New Sculpey Pasta Machine With Stainless Steel Rollers

Sculpey Clay Conditioning Machine - Polymer Clay TutorVideo #662: It’s encouraging to see that the Polyform Sculpey brand is making improvements to its clay conditioning machine.

Topics Covered In This Video:

  • Unboxing the new Sculpey Clay Conditioning Machine with Stainless Steel Rollers.
  • I have an Atlas Wellness Pasta Machine that I very much love using… I did the Unboxing of my Atlas a while ago.
  • One of the things that I love about my Atlas is that it doesn’t leave black streaks on my polymer clay because it has the anodized aluminum rollers.
  • So when I heard that the Sculpey machine now had stainless steel rollers, I just had to test that for you.
  • One of the nice things about the Sculpey machines is that they are available in a lot of places like Michaels, Hobby Lobby, and other craft stores as well as online, and they are relatively inexpensive.
  • My Atlas machine was in the $100 range and the Sculpey Machine is in the $40 range.
  • I go through the features to see what is different from the old models, as well as demo it to see how well it works.
  • In addition to the new stainless rollers, there seems to be some sort of plastic or something filling the gaps between the rollers and the machine sides.
  • Also the scraper blades appear to be made of nylon or something similar.
  • The handle seems to fit better and the machine seems to move smoother.
  • There are nine settings with the #1 setting being the thickest, and the #9 being the thinnest.
  • The clay goes through quite smoothly with only faint lines at the thickest setting, and a little rippling at the thinnest setting. This is pretty typical of most machines with a lot of settings.
  • The machine appears to be more sturdy and of higher quality than the previous models.
  • I will use this machine for a while to see how it stands up… and to see whether the stainless steel rollers keep those nasty black streaks away.
  • If this machine does well after being put through it’s paces, it may be a great option for a lot of people, since it will be much more affordable than the high end machines. And it is available in a lot more locations.
  • I am hoping that this machine is an improvement over the previous models. Stay tuned :-)

Do you have any suggestions for videos on tips, techniques or products you would like to learn more about? Let me know in the comments section below!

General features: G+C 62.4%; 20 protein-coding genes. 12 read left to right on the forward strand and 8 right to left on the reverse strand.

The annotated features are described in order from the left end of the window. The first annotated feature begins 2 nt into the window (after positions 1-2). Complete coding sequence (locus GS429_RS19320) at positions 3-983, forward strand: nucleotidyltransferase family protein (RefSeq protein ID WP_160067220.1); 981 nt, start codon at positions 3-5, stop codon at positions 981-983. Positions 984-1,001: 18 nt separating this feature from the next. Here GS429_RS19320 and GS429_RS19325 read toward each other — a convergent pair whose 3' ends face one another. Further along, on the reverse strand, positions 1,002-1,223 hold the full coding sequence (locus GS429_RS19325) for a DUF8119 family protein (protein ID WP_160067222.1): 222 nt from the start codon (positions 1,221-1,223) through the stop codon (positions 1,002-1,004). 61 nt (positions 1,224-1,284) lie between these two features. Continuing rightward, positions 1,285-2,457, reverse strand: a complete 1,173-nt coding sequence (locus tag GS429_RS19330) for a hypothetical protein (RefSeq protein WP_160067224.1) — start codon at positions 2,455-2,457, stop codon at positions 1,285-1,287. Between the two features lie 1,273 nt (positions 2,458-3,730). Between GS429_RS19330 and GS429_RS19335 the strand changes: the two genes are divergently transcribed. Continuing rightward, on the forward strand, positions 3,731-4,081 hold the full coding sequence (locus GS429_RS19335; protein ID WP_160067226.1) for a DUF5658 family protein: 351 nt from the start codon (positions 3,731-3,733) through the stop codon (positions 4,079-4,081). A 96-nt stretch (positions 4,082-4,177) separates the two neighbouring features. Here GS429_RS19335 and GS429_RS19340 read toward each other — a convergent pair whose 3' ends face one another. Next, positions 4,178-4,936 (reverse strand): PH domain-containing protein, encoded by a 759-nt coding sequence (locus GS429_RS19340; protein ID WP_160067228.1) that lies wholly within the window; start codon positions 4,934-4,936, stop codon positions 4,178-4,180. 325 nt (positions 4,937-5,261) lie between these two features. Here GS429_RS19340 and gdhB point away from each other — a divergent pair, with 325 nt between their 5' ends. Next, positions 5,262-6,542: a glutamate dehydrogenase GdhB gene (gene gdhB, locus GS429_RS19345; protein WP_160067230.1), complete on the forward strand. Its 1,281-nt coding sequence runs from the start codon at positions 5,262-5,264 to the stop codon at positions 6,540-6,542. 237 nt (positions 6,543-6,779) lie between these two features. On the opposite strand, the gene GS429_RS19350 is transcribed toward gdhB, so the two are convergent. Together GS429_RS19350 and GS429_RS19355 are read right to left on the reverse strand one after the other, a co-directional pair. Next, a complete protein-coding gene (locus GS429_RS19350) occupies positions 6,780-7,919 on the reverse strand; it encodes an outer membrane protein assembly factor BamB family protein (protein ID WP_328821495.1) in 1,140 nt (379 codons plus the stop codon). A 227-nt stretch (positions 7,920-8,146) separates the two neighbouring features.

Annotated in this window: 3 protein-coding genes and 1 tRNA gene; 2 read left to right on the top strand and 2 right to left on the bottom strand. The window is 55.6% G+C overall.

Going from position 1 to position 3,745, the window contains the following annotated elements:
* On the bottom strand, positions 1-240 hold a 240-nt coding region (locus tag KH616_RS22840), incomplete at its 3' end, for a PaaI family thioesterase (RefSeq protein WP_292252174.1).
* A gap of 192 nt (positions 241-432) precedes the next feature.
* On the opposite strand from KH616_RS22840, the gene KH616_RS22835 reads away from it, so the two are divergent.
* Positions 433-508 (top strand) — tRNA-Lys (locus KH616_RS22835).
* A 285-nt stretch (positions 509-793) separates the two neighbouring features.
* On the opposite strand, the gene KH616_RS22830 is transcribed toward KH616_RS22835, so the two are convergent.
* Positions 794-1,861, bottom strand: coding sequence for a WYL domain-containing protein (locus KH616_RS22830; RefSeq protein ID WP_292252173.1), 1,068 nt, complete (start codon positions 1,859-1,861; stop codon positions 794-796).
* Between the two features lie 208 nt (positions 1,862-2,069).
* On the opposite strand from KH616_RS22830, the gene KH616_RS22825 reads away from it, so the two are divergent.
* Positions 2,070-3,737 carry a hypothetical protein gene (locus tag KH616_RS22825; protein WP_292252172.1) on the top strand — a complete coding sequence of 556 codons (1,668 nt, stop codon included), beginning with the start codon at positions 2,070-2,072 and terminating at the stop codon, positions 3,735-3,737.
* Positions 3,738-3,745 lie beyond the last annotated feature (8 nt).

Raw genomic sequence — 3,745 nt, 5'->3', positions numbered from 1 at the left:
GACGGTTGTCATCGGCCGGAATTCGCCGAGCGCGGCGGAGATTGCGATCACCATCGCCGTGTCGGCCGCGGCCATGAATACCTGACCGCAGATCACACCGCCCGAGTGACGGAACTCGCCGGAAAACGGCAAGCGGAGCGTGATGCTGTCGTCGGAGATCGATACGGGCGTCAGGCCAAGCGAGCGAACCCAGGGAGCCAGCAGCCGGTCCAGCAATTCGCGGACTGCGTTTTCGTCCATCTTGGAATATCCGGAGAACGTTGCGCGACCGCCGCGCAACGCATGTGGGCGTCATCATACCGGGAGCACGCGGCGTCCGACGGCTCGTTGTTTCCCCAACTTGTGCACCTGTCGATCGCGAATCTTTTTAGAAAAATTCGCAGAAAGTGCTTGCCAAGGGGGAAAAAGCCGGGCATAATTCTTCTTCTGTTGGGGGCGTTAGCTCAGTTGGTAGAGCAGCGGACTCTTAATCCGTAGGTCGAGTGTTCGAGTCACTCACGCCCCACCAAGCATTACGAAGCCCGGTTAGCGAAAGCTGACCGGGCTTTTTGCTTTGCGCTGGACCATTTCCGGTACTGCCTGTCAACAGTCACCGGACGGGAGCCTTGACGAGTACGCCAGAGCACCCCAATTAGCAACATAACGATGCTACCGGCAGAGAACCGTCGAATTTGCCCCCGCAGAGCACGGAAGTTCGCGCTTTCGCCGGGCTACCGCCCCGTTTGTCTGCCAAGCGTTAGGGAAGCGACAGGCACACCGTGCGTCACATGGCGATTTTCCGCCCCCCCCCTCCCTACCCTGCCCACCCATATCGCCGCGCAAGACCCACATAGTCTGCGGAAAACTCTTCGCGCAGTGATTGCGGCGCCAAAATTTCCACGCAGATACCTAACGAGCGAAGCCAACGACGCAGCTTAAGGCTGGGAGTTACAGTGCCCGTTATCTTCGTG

My goal is to help you to learn quicker and easier ways to bring up the professionalism in your polymer clay art.

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Looking forward to hearing from you!

Cindy Lietz SignaturePolymer Clay Tutor
  1. Dixie Ann, 07 May, 2015

    Doug, bad link, video will not play.

  2. Doug Lietz, 07 May, 2015

    Oops… sorry about that… it’s all fixed now.

  3. Dixie Ann, 09 May, 2015

    Thanks Doug for the fix. After watching the video on the updated Sculpey Clay machine, I am only hoping that it holds up much better than the one I bought my first time around. It appears to be an improvement but the only thing that concerns me is the plastic scrappers. I still think they should be metal based also. Plastic after a period of time, gets brittle and tends to crack easily, especially if too much pressure gets put through the rollers. It will be so interesting to see how they hold up with all the prodding and poking to clean out the build up of clay underneath them. I think if Sculpey could make a machine without the fenders or allow the user to easily remove the fenders for cleaning it would be a 100% improvement on their part and it could be purchased for Adults only as I believe there is a saftety factor involved here, henceforth the fenders. Then why not have them make a childrens version where the fenders can not come off? This way they would be solving two problems, they wouldn’t have to retool their equipment and the cost would be accordingly.

  4. Cindy Lietz, 12 May, 2015

    Part of the reason for the fenders on these cheaper machines is to give them strength and stability. When they are removed, the flimsy machines can twist and warp a little, and it’s hard on the gears. I would like to see both the fenders be more open though… one of them on this machine is very open at the back… you can see any build up quite easily. The other (the front one) is almost completely wrapped around and you can’t see in at all. If they were both smaller and more open like the back one is, they could still give strength to the machine, but have the ability to see if there is any build up and be able to gently remove it.

    The big thing with any pasta machine though is to be gentle with it. I am always surprised when people jam thick chunks of rock hard clay through the rollers and wonder why the gears broke or the rollers are out of alignment.